Other important drivers for the market are wholesale business models, such as Deutsche Glasfaser in Germany or CityFibre in the UK, which is recruiting 10,000 employees to support its £4 billion FTTH rollout to 8 million premises. “Very large investors are looking at telecom infrastructure as interesting, long-term investments with a 20 to 30-year return on investment,” says Garnier.
The surge in fibre investments has triggered a reaction from incumbent operators. Back in 2011, alternative ISPs dominated the market and accounted for 71% of FTTH deployments, while incumbents’ share was just 21%, according to IDATE. In 2019, while altnets still deployed the majority of FTTH (55%), incumbent activity dramatically increased to 41% of deployments.Two examples are the aggressive deployment plans of DT and BT’s Openreach.
DT’s multi-pronged approach
Germany languishes near the bottom of the FTTH Council Europe’s ranking with a 3.3% FTTH penetration rate. The country’s laggard fibre status is partly due to the dominance of xDSL (G.fast) and cable broadband (DOCSIS 3.1).
After years of investing in copper-based broadband upgrades, DT is now ramping up FTTH rollouts. In terms of gigabit speed offerings, the operator has fallen behind rival Vodafone, which has already deployed DOCSIS 3.1 to 21 million homes and can offer up to 1Gbps broadband.
In its full fibre push, DT increasingly relies on cooperation models -- wholesale and partnering -- in addition to its own buildout. DT and utility company EWE launched a joint venture in January this year, called Glasfaser Nordwest, that will build FTTH to 1.5 million households and businesses in the northwest part of the country. Together, the companies will invest up to €2 billion over ten years.
The operator is also working with 174 municipalities through a cooperation agreement with Gigabit Region Stuttgart. The goal is to expand FTTH to 90% to all businesses (of which there are about 140,000) by 2025 and 90% of households (about 1.4 million) by 2030. The agreement also calls for 99% LTE coverage by 2025 across the region.
More barriers to break down
Most governments and policymakers have ambitious ‘gigabit’ targets. Covid-19 amplified the need for such goals and the criticality of full fibre infrastructure to achieve them. But there is more work to be done to facilitate deployments.
From a policy perspective, the European Telecommunications Network Operators Association (ETNO) would like to see efforts to reduce the cost of deployments (that is, easing access to facilities or streamlining permit processes), more open mindedness about business models, and more exploration of digitisation initiatives or targets for the demand side of FTTH, says Maarit Palovirta, Director of Regulatory Affairs, ETNO.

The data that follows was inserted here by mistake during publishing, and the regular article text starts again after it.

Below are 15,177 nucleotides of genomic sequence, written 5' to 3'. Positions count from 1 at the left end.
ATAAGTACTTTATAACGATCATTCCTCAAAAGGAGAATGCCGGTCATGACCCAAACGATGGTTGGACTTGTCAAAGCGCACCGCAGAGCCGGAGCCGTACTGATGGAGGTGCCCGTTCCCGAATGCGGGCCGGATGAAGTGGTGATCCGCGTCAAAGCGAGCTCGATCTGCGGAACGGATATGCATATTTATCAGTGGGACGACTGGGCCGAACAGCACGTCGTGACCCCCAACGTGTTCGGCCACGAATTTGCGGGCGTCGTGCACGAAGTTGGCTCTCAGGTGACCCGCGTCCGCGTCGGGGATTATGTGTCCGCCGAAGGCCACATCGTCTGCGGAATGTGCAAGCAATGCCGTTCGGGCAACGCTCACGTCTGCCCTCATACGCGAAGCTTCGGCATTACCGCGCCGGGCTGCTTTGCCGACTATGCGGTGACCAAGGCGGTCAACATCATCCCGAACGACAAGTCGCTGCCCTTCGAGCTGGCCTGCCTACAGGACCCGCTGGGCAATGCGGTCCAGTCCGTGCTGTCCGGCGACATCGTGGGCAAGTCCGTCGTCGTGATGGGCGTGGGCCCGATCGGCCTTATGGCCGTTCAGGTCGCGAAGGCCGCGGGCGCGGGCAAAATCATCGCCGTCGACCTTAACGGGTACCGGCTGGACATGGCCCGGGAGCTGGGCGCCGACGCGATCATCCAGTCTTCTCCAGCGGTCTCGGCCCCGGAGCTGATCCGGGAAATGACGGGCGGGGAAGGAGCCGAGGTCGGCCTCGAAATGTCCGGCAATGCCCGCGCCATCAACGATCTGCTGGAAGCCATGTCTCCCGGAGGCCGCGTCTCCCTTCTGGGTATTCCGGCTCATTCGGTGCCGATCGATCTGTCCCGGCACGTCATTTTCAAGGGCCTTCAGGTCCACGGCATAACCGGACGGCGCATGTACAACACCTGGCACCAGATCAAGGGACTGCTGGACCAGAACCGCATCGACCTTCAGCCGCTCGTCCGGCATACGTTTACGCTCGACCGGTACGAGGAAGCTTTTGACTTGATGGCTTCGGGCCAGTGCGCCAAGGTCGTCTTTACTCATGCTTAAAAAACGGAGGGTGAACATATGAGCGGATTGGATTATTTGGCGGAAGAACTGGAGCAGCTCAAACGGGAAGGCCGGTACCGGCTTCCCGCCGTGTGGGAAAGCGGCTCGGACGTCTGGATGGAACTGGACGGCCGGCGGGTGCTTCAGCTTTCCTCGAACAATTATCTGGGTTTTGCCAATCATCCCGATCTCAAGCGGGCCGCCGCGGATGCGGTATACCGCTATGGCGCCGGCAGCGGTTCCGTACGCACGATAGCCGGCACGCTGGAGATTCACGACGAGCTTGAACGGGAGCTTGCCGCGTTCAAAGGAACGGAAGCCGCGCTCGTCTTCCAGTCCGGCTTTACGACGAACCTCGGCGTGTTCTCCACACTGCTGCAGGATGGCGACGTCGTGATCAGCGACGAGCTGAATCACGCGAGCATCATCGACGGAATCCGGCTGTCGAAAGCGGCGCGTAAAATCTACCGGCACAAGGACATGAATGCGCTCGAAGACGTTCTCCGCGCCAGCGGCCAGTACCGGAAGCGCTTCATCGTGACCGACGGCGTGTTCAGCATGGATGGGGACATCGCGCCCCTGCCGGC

“We need to think about who will be using these networks,” she says. “The Covid crisis showed that not all European users, smaller medium enterprises or citizens who are in a public sector like healthcare and education, were prepared to use digital and high-speed solutions.”
For IDATE’s Montagne, the key issues are facilitating copper switch-off as fibre replaces copper access lines, making it easier to obtain rights of way, and supporting more open access networks for rural deployments.
In Germany, DT’s FTTH challenges include “strict, complex and inconsistent building regulations; long and complex approval procedures; difficulties to use empty [ducts] and in general the level of urbanisation in Germany,” according to a DT spokesperson. There are also construction requirements and reluctance to allow alternative installation methods.
“We need incentives for cooperation models; faster, simpler and standardised licensing procedures; and state investments in regions where an economic expansion is not possible. It is also important to find a solution for an open network access to FTTH networks of all network operators,” says the spokesperson. “To accelerate the expansion, we would very much like to use the ‘trenching’ technique for cable laying much more often and to build more above ground.”
Will the pandemic boost demand?
Rolling out fibre to homes and buildings is one thing, but getting people to subscribe to new services is another. Might the Covid-19 lockdown experience make consumers more willing to pay a premium for full fibre services?
“The networks held up pretty well during lockdown, but everybody has been experiencing far from perfect quality of videoconferencing,” says FTTH Council Europe’s Garnier. “Maybe subscribers will be more sensitive to full fibre offerings, which is probably a bit more expensive than the standard broadband. And that could help develop further the investment in favour of high-capacity, fibre networks.”
If we’re going to be working and learning from home more in future, full fibre broadband won’t be a cure-all, but it many ways it will make the ordeal more bearable.
This article first appeared in the Q3 2020 edition of Mobile Europe/European Communications which can be downloaded from here.